Iron is required for oxygen transport, the synthesis of ATP (adenosine triphosphate), mitochondrial activity, DNA replication, and other metabolic processes. Our innate immune response requires carefully coordinated regulation over iron metabolism to restrict its supply during periods of infection since both hosts and pathogens demand iron. Since the functions of essential iron-requiring enzymes that battle infection are disrupted in individuals with nutritional iron deficiency, the host's immune system can be seriously compromised (e.g., myeloperoxidase, inducible nitric oxide synthase). Iron is often used as a cofactor for ribonucleotide reductase, a crucial enzyme in nucleic acid synthesis required for lymphocyte proliferation to mount an immune response against invading pathogens.1 In chronic inflammatory syndromes, iron availability can play a non-redundant role. Iron-chelating molecules may play a key role in this process, as it may inhibit or enhance immune cells' inflammatory capacity.2
Pathogenic microorganisms depend on their ability to re-direct host Fe via their own metabolic pathways to live and proliferate once confined to the microenvironment of an infected host. This is done by the expression of siderophores, which are microbially encoded high-affinity Fe-binding molecules. These are linked to various microbial receptors that absorb Fe-siderophore compounds and allow for Fe acquisition by the bacteria. This microbial Fe acquisition strategy is countered by hypoferremia, a host protection mechanism that reduces Fe concentration in plasma. The secretion of hepcidin, an acute-phase 25-amino-acid peptide encoded by the HAMP gene, is central to this resistance mechanism. Hepcidin binds to ferroportin and causes it to degrade, suppressing cellular Fe efflux systemically. Lactoferrin, a part of the transferrin family of Fe binding proteins, is another process by which innate immune responses inhibit extracellular pathogens from acquiring Fe. This glycoprotein, which is secreted at mucosal surfaces by macrophages and polymorphonuclear cells (PMN), attaches Fe3+ with strong affinity, limiting the virulence of a number of extracellular pathogens. The general strategy for restricting Fe supply to intracellular pathogens is to minimize intracellular Fe2+ concentration through inhibiting extracellular Fe uptake, promoting Fe3+ storage in ferritin, or increasing cellular Fe2+ efflux by pathways such as i) inhibiting extracellular Fe uptake, ii) supporting Fe3+ storage in ferritin, or iii) enhancing cellular Fe2+ efflux.3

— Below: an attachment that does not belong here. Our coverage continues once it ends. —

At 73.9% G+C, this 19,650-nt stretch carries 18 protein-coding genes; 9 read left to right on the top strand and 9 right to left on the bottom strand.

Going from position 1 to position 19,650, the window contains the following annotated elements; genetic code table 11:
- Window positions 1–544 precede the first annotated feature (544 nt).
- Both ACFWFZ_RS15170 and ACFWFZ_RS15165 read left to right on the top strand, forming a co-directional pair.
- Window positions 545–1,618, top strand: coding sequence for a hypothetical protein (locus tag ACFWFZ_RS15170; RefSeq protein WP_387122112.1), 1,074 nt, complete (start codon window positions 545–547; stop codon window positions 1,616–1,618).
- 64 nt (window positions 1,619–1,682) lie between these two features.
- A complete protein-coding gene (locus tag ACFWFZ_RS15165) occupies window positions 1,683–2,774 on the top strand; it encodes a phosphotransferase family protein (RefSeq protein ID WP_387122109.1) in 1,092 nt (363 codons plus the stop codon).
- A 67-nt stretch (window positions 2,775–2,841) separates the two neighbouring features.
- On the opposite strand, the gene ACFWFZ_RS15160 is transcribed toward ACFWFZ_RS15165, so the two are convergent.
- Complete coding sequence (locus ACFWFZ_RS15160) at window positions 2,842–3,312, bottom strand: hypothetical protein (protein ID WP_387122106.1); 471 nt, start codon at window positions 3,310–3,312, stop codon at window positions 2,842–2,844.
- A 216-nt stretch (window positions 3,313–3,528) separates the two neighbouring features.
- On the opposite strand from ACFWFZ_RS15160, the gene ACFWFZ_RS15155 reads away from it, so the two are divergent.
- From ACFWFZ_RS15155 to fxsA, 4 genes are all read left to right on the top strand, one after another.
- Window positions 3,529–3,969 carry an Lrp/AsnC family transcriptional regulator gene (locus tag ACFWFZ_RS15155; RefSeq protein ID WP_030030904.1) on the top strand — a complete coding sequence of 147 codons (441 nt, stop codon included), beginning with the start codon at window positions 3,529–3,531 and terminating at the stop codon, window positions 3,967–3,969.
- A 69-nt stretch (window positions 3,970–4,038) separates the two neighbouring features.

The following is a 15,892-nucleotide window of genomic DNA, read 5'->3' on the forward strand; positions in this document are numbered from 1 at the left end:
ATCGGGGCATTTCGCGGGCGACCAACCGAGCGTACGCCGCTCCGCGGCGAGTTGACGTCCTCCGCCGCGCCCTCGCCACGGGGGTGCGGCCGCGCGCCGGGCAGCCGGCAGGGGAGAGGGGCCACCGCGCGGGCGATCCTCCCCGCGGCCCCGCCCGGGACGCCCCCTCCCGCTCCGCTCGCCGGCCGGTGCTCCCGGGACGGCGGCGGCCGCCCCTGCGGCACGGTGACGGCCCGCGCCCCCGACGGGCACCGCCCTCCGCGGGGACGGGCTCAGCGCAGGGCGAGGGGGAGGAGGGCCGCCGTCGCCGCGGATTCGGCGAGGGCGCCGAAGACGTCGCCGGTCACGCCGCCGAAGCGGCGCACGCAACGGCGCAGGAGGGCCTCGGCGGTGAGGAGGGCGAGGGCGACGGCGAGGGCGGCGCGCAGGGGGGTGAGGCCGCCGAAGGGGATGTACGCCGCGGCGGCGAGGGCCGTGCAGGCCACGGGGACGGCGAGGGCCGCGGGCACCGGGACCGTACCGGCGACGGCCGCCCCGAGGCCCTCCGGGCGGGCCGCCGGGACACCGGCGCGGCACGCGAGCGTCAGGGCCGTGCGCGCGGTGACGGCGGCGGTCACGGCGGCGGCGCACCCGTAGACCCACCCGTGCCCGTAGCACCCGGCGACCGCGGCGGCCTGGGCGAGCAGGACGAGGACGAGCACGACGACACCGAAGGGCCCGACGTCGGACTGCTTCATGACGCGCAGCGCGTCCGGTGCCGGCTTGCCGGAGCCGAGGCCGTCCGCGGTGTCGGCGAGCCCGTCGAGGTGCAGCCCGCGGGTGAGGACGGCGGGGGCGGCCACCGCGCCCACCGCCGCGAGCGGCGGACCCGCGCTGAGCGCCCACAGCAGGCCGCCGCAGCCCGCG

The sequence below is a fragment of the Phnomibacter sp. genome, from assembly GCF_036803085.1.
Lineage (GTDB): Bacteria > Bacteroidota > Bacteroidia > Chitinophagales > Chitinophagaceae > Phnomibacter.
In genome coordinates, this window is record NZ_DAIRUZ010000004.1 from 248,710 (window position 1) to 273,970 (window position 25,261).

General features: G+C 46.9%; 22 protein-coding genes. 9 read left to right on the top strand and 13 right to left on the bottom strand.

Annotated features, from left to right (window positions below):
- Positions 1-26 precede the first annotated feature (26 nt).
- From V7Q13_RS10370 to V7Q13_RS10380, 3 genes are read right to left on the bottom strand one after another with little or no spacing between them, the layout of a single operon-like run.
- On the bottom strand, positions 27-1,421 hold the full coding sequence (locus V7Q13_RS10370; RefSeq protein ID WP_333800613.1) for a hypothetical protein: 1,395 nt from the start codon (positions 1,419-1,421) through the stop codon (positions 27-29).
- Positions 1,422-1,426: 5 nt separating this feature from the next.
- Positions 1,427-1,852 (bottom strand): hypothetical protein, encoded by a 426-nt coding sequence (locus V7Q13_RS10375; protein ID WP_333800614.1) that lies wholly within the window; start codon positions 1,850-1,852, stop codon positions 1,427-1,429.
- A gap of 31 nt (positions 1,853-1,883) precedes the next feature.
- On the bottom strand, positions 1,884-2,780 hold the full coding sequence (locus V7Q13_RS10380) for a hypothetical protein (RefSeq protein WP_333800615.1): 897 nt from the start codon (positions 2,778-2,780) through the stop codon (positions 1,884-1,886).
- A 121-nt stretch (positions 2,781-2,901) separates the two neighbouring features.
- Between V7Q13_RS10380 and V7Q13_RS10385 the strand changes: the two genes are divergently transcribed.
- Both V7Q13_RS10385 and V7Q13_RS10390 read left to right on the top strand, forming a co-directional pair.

Since iron is essential for virtually all microbial pathogens, how do we balance iron intake to support our basic immune function without adding to the "iron will" of invading pathogens? What is the sweet spot for iron status? When we are exposed to a pathogen, should we limit iron in our diet and stop any supplementation?
1. Wessling-Resnick M. Crossing the Iron Gate: Why and How Transferrin Receptors Mediate Viral Entry. Annu Rev Nutr. 2018;38. doi:10.1146/annurev-nutr-082117-051749.Crossing
2. Chieppa M, Giannelli G. Immune cells and microbiota response to iron starvation. Front Med. 2018;5(APR). doi:10.3389/fmed.2018.00109
3. Núñez G, Sakamoto K, Soares MP. Innate Nutritional Immunity. J Immunol. 2018;201(1):11-18. doi:10.4049/jimmunol.1800325.Innate
*These statements are not meant to diagnose or treat. You should consult your health care provider before starting any new diet, exercise, or supplement.